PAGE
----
Plumas County applies for new jail grant

Dan McDonald
Staff Writer

It might be considered a long shot, but Plumas County could get a new state-of-the-art $20 million jail for $1 million.

Sheriff Greg Hagwood outlined the possibility for the Board of Supervisors during a meeting Tuesday, Oct. 18.

The sheriff said the county could be eligible for state grant funding under AB 900 Phase II.

The grant would require a 5 percent match from counties that are awarded the money. The match requirement is down from 25 percent last year.

Thirty small counties are competing for a share of $100 million available through the Corrections Standards Authority.

But Hagwood warned that the application process is daunting. And if Plumas County is selected, it will have to come up with the $1 million at that time.

Like many rural counties, Plumas has been forced to make budget cuts that include layoffs and furloughs for employees. Finding $1 million won’t be easy.

“It’s an incredibly great deal at an incredibly poor time,” Supervisor Lori Simpson said. “We are spending our reserves.”

Despite the financial obstacle, the board voted unanimously to apply for the grant.

The application process began with a letter of interest that had to be delivered to the Corrections Standards Authority by Friday, Oct. 21.

The interest statement merely puts the county in the running. If the Corrections Standards Authority accepts the interest letter, the county will be invited to submit a formal application.

“It’s an incredibly labor-intensive project, putting the application together, the needs assessment. It’s a phenomenal body of work,” Hagwood said. “It’s something we are prepared to engage. But there are those conditions that I set forward, that I would like the board to be cognizant of if we are going to pursue this.”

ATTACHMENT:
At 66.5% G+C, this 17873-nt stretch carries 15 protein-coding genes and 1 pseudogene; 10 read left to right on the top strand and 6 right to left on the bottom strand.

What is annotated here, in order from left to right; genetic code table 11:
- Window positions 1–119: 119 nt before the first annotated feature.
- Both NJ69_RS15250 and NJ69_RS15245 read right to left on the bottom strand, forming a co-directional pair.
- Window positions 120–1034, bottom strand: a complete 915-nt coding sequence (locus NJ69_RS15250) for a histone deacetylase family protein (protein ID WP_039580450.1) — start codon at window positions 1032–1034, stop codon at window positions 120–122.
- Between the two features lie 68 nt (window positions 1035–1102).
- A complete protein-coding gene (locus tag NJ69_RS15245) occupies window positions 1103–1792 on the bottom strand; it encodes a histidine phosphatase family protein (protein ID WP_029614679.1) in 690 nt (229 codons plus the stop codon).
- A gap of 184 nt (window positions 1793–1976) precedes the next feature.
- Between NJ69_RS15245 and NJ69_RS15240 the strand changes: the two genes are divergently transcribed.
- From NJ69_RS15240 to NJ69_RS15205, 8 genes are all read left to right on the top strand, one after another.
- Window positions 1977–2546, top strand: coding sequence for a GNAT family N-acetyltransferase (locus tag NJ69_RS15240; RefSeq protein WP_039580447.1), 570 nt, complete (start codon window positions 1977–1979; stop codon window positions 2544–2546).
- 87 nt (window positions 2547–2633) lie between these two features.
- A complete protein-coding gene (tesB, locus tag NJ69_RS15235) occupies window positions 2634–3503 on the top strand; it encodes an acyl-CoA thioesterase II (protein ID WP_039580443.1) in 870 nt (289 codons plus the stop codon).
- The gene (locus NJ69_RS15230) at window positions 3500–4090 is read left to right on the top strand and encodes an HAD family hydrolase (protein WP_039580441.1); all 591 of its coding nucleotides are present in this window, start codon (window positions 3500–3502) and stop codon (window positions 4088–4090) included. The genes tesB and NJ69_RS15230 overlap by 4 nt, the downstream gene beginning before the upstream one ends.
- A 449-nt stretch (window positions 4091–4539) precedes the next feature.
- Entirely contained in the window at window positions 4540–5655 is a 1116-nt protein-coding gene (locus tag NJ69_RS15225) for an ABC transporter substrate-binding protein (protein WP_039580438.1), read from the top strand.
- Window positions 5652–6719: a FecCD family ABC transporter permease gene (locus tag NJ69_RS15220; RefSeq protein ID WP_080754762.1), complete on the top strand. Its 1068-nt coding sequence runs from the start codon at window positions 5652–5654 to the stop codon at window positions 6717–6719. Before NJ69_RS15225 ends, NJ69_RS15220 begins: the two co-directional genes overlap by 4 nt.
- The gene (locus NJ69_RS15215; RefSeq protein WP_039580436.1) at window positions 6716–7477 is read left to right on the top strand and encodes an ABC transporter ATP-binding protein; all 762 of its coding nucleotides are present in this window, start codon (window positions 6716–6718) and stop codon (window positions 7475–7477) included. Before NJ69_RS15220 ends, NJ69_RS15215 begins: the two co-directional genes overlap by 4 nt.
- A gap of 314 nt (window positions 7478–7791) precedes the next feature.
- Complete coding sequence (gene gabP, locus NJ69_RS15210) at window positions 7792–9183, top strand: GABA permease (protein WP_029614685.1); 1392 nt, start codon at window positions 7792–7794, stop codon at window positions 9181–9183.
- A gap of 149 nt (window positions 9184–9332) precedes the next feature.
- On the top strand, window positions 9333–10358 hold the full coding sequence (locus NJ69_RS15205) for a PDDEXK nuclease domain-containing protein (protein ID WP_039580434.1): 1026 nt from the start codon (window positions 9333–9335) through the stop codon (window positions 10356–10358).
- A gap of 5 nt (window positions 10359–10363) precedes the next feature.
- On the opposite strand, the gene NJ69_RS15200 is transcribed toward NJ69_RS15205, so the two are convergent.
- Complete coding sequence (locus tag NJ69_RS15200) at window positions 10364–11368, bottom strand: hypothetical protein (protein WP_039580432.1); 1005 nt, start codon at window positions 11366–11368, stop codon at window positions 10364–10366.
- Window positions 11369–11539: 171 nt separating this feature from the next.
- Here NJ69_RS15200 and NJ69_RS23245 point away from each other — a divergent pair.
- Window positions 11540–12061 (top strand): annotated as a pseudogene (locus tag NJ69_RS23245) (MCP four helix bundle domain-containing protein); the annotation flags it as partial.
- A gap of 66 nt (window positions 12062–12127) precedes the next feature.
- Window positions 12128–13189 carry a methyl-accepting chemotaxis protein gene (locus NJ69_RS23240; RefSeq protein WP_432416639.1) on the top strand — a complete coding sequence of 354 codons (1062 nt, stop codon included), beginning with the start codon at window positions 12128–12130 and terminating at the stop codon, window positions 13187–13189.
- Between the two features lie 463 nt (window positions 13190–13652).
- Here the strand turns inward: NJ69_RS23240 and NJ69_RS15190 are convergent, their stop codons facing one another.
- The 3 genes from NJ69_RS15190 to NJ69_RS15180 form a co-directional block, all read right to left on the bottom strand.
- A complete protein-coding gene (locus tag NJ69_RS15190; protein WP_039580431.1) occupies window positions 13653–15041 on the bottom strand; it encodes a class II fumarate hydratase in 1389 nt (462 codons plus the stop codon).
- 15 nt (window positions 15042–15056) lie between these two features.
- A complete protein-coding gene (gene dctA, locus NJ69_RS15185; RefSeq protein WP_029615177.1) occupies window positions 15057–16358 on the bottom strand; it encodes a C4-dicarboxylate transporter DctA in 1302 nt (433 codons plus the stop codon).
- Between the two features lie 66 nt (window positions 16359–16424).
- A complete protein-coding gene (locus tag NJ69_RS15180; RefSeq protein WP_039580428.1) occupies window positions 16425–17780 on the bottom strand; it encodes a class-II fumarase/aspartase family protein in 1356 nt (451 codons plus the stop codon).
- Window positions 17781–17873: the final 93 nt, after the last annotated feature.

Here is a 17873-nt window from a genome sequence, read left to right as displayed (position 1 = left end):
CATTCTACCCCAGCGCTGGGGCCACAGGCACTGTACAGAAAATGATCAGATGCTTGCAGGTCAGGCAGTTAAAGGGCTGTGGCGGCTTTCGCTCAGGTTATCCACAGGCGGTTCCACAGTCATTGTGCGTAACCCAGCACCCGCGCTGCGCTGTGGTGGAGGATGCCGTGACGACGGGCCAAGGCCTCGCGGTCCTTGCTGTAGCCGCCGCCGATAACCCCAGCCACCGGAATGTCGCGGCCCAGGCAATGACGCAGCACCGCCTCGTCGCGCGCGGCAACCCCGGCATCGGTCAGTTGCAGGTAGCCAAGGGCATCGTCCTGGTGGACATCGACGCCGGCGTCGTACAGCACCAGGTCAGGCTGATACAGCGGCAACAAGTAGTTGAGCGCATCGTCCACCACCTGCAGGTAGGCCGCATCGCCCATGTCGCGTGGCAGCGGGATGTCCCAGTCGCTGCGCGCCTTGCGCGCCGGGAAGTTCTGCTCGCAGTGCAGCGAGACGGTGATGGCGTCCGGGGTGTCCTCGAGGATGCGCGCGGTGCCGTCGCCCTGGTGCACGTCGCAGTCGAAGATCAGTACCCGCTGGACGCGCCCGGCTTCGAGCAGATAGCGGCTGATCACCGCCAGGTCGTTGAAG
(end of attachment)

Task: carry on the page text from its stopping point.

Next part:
The $1 million condition is the big one.

“I think it’s pretty clear that Plumas County needs a new jail. And most likely an opportunity like this won’t come around for a long, long, long time,” Supervisor Jon Kennedy said. “So, if we commit to doing this, maybe we can commit to figuring out how to get the money.”

County Administrative Officer Jack Ingstad said he would be willing to crunch the numbers.

“If it’s a board priority, I’ll figure it out,” Ingstad said.

Supervisor Sherrie Thrall reminded the board that the county could earn $1 million if the state buys the Dame Shirley Plaza property to build a new courthouse. That $1 million isn’t included in the fiscal 2011-12 budget.

“If we were successful in the sale of Dame Shirley for the courthouse, it would appear to me that that funding would go a long way to meeting this match,” Thrall said. “Because it’s basically the sale of one capital asset to produce another.”

If the county does win the grant, the new jail will be a nice one. The current jail is outdated and its 67 beds could soon be filled with the influx of inmates from the AB 109 prison realignment process.

“We are proceeding with the idea of a 100-bed facility,” Hagwood said. “At this point right now our facility is 67 beds. But given its incredibly inefficient design, based on the consultants we’ve talked with, a 100-bed facility will satisfy the needs of Plumas County well into the future.”

Hagwood said “an efficient and contemporary” 100-bed jail wouldn’t require additional staff. He said it would feature a pod design that would allow corrections officers to easily monitor inmates.

“What so many agencies are having problems with right now is they build these new jails and then they can’t afford to staff them,” Hagwood said. “If you can’t staff them, what’s the point?”

Hagwood said four sites have been identified as possible locations for a new jail.

The locations mentioned are: county property adjacent to the animal shelter, the current jail property, property at the sheriff’s office and the armory location.

The sheriff noted that the state actually has $600 million available for new jails. But the largest counties will be getting most of it.

“In keeping with the state’s track record lately, $500 million of the $600 million go to medium and large counties — of which there are 28,” Hagwood said. “The remaining 30 small counties get to divide $100 million for jail construction.”


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